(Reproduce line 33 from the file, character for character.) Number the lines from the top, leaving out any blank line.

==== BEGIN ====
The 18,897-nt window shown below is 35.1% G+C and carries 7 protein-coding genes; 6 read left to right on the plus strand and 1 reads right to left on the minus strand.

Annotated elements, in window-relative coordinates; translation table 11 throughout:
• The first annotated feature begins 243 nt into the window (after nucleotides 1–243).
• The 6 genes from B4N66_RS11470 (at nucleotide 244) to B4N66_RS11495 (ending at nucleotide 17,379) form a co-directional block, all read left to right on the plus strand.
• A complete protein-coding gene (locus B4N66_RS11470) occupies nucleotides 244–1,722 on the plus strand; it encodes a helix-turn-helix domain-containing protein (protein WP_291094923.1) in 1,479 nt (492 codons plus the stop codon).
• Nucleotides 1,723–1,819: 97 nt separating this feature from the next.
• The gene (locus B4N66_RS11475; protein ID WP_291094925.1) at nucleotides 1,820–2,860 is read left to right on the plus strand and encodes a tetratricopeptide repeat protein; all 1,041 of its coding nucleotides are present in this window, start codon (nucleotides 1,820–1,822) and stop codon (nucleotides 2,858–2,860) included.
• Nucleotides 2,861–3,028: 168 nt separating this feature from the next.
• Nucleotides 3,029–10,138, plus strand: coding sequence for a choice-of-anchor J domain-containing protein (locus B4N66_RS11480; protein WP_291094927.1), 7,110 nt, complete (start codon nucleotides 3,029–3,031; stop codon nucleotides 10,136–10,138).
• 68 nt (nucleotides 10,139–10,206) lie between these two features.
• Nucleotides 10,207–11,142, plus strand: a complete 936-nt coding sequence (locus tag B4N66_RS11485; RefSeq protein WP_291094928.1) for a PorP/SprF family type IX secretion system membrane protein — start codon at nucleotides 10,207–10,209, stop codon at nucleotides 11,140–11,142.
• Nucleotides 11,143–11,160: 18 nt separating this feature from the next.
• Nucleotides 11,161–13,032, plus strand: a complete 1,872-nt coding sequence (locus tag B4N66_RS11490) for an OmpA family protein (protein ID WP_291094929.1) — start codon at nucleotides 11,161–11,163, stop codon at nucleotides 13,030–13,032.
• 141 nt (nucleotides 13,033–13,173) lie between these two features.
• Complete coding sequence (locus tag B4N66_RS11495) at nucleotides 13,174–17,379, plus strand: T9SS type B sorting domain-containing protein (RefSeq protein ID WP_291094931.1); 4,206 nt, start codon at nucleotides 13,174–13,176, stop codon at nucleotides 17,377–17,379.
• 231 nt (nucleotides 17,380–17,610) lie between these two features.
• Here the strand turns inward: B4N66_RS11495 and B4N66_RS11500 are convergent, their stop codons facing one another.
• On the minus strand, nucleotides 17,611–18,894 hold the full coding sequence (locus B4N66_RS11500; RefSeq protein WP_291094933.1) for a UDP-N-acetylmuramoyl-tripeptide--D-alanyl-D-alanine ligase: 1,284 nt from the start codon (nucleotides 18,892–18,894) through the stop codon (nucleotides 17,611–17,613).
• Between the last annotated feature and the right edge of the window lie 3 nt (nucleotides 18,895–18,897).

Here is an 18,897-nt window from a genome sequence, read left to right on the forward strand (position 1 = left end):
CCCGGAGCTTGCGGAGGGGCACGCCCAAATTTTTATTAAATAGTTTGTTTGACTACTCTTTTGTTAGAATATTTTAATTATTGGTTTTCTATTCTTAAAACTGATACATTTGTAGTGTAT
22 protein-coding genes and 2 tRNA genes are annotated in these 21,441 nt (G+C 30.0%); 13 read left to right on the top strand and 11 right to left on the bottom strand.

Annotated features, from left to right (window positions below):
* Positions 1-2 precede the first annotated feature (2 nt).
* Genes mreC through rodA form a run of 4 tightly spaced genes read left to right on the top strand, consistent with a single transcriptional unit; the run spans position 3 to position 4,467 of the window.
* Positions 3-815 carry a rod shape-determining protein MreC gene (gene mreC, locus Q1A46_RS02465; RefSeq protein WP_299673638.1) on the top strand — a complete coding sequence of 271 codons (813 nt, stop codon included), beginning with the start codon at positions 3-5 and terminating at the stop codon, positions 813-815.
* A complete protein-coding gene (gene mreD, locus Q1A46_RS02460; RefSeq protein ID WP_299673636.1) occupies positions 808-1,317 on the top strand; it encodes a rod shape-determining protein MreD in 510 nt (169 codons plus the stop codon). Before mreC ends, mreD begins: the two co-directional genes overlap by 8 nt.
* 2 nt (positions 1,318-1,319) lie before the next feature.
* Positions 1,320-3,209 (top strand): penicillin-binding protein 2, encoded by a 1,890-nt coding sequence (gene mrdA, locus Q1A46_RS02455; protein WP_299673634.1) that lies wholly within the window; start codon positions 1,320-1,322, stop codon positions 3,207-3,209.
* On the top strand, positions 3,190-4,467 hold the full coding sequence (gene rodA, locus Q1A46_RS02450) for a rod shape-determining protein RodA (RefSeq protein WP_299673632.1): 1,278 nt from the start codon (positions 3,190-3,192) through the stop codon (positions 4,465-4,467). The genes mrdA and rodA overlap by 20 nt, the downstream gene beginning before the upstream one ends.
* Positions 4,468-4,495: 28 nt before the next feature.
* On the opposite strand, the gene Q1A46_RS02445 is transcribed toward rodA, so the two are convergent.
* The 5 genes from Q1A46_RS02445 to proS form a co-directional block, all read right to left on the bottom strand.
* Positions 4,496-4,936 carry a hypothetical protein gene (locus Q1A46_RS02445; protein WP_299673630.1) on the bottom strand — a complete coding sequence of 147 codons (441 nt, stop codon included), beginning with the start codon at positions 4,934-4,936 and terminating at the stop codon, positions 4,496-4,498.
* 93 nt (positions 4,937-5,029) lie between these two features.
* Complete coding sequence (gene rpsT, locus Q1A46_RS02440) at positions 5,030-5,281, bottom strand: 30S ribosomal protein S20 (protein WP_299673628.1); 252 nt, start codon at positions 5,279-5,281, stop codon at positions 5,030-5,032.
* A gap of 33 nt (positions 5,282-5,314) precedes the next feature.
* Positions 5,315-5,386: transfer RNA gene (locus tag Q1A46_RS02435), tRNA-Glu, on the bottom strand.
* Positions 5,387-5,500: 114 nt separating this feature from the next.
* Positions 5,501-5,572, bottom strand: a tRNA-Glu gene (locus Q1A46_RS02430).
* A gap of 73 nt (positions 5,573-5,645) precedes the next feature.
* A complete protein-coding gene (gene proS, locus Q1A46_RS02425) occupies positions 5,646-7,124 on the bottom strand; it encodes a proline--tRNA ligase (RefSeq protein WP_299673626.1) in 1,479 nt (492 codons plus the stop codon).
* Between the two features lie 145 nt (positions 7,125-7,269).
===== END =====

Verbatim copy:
* The 5 genes from Q1A46_RS02445 to proS form a co-directional block, all read right to left on the bottom strand.